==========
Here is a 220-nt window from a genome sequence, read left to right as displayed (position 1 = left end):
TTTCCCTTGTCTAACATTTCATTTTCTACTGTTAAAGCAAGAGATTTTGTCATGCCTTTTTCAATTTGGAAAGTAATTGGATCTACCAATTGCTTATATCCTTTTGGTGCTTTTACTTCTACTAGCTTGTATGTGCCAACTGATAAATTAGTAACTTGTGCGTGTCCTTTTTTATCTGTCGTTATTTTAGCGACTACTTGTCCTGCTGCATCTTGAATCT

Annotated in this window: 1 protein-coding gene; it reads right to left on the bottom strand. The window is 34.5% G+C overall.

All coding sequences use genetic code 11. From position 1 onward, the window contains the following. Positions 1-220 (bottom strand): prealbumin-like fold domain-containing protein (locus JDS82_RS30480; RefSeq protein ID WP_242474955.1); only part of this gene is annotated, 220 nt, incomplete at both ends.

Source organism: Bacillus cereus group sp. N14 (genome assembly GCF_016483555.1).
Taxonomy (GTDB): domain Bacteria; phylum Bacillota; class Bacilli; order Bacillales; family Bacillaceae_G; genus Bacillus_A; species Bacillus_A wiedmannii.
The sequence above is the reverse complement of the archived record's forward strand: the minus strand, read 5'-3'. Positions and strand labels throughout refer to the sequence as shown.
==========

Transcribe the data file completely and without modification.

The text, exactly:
Here is a 220-nt window from a genome sequence, read left to right as displayed (position 1 = left end):
TTTCCCTTGTCTAACATTTCATTTTCTACTGTTAAAGCAAGAGATTTTGTCATGCCTTTTTCAATTTGGAAAGTAATTGGATCTACCAATTGCTTATATCCTTTTGGTGCTTTTACTTCTACTAGCTTGTATGTGCCAACTGATAAATTAGTAACTTGTGCGTGTCCTTTTTTATCTGTCGTTATTTTAGCGACTACTTGTCCTGCTGCATCTTGAATCT

Annotated in this window: 1 protein-coding gene; it reads right to left on the bottom strand. The window is 34.5% G+C overall.

All coding sequences use genetic code 11. From position 1 onward, the window contains the following. Positions 1-220 (bottom strand): prealbumin-like fold domain-containing protein (locus JDS82_RS30480; RefSeq protein ID WP_242474955.1); only part of this gene is annotated, 220 nt, incomplete at both ends.

Source organism: Bacillus cereus group sp. N14 (genome assembly GCF_016483555.1).
Taxonomy (GTDB): domain Bacteria; phylum Bacillota; class Bacilli; order Bacillales; family Bacillaceae_G; genus Bacillus_A; species Bacillus_A wiedmannii.
The sequence above is the reverse complement of the archived record's forward strand: the minus strand, read 5'-3'. Positions and strand labels throughout refer to the sequence as shown.